I've got a claim to this day, mostly from my dad, who was 100 percent pure Irish. Actually I think a lot of it might have been through Irish whiskey, but let's not quibble over the facts. His family had come over from Ireland who knows when since I don't know a whole lot about that side of the family.

But, still, I was born in March and I believe it to be St. Patti's Day, and so off to the House of Harley I went, with cupcakes in hand for the feast being cooked by the Black Sheep, the inspirational side of HOG. I had made chocolate and vanilla ones, with some mint frosting, some white frosting, most decorated with little green sprinkles or green decorator frosting.

I had gone to pick up my friend, Harvey, who had taken a bad fall in February and broken some bones up near the hip. He's still using a walker, but I knew I'd like to see him since it had been a couple of months, and so would everyone else.

The shop was packed. There were brats, green chicken and noodle soup, chips and macaroni salad as well as desserts. Free food is always a big draw at the shop and I think this had to be the biggest Saturday winter gathering. There were lots of people I had never seen before, as well as many I'd not seen in a while, and it's always nice to renew your friendships.

New friend Nina and me at the House of Harley on St. Patrick's Day.
There are also new friendships to be made, and I met a lady named Nina. Nina is deaf, or mostly so, and I believe mute as she was using sign or her phone to text.. She was very nice and we started a converstion. I mentioned I'd just recently purchased a book on American Sign Language as it was something I'd wanted to learn. No reason; just wanted to.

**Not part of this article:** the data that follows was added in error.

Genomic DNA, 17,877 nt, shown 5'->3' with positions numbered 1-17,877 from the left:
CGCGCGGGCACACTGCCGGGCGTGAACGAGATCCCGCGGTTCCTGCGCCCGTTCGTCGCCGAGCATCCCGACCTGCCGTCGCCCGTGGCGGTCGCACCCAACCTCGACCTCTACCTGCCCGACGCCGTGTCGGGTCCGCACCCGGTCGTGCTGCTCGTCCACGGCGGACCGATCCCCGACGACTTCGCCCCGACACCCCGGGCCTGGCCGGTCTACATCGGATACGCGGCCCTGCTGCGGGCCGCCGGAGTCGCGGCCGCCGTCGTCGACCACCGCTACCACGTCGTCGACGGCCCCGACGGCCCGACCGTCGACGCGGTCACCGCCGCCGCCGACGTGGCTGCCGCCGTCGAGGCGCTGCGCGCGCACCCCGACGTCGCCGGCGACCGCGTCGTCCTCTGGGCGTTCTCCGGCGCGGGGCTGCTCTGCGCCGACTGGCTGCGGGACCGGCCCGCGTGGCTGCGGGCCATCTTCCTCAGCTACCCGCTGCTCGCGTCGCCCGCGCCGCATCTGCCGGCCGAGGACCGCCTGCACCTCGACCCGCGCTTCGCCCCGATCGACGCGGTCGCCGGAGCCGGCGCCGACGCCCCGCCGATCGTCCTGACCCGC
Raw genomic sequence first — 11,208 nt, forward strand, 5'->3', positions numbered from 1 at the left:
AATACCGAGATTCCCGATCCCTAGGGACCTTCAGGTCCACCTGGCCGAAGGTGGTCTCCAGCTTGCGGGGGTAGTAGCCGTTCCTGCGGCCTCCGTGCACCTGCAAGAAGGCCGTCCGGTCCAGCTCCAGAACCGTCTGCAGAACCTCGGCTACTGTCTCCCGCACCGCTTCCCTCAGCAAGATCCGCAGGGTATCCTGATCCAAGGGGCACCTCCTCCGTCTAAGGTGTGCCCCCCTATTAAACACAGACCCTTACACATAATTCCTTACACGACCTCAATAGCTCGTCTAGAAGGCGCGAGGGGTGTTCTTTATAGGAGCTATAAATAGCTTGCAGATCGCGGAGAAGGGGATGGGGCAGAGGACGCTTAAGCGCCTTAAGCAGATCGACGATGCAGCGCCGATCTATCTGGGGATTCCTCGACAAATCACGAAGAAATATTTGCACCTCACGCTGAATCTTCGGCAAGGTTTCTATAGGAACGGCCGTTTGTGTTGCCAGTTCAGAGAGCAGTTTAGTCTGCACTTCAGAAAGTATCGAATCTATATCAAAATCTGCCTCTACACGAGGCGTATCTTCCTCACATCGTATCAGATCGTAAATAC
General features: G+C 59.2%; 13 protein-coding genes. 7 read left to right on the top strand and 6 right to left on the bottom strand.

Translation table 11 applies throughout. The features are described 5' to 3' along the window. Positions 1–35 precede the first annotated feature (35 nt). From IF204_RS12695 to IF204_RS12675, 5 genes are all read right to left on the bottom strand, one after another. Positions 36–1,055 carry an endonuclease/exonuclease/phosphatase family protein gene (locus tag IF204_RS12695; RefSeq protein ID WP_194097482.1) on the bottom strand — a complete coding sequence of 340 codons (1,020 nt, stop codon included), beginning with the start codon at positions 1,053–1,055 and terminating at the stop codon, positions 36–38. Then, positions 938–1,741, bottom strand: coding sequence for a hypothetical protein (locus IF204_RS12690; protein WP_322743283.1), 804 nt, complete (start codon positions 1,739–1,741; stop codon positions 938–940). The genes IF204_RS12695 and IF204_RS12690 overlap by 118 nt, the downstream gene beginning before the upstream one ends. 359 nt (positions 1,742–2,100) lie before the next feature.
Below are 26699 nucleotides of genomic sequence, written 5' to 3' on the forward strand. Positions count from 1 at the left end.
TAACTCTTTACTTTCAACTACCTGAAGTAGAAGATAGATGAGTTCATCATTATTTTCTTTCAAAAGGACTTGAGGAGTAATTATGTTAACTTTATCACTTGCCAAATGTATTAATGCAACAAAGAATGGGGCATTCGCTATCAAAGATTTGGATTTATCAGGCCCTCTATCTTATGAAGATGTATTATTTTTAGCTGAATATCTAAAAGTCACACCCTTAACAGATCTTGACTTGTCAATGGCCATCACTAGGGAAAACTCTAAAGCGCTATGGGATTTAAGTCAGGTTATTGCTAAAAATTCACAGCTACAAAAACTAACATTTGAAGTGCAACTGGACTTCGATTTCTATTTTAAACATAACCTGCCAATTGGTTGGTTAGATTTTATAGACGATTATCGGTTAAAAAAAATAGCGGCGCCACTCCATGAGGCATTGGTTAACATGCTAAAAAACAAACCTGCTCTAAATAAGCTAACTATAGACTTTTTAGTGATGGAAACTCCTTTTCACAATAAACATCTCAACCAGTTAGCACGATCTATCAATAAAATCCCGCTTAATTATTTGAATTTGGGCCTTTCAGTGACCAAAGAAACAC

Nina and I exchanged Facebook friend requests, and she taught me my first sign. Hi. Two fingers straight out at a 90-degree angle, then fold all the fingers in except the little one which goes straight up. Hi. I am hoping to learn more with her help, and have looked in my book to pick up a few easy ones, like hello (a salute), goodbye (waving hand), eating (hands to mouth) and drinking (like holding a cup in your hand and drinking).

Purchasing this book of signing must have been an omen.
There was also a group of girls doing Irish dance. What a great exhibition and wonderful entertainment for a special day. They were fun to watch, the music was great, and they are heading off to a national competition, so I wish them the best of luck.

It's always a pleasant way to spend a few hours on a Saturday afternoon, at least until riding season. Then I need to be on the road as shop sitting is a winter-sport.

Wednesday, March 14, 2012

Rhumba, rhumba, zumba. Back at it.

I've been back from vacation for more than a week; came home sicker than a dog. I'm not 100 percent, but it's time to get back to it, zumba. It's an exercise class, with a rhumba, cha cha, hip hop, you-name-it Latin beat. I love it. Why is that? It kicks my butt most days.

But today I headed to the studio, Dance Plus Fitness Studio. It's conveniently located for me off International, in the same strip mall, just down from Guido's and the SPCA, not too far from where I used to work. I'd found this place through a friend of mine, Helen, and had given it a try near the end of 2011.

I couldn't follow the steps, was always a step behind, and always turning the opposite direction of the instructor and everyone else. No matter. I'd kept at it until I could follow the steps most of the time. I still get going the wrong way, though. But it's fun and it seemed to be helping tone me up some.

Sheryl is the owner and one of the instructors.  The instructors are friendly and helpful, and exceptionally tolerant.  I need tolerance since I have two left feet most of the time, and two right feet the rest of the time.  Never one of each at the same time.  But whichever feet show up, I have a great time every time.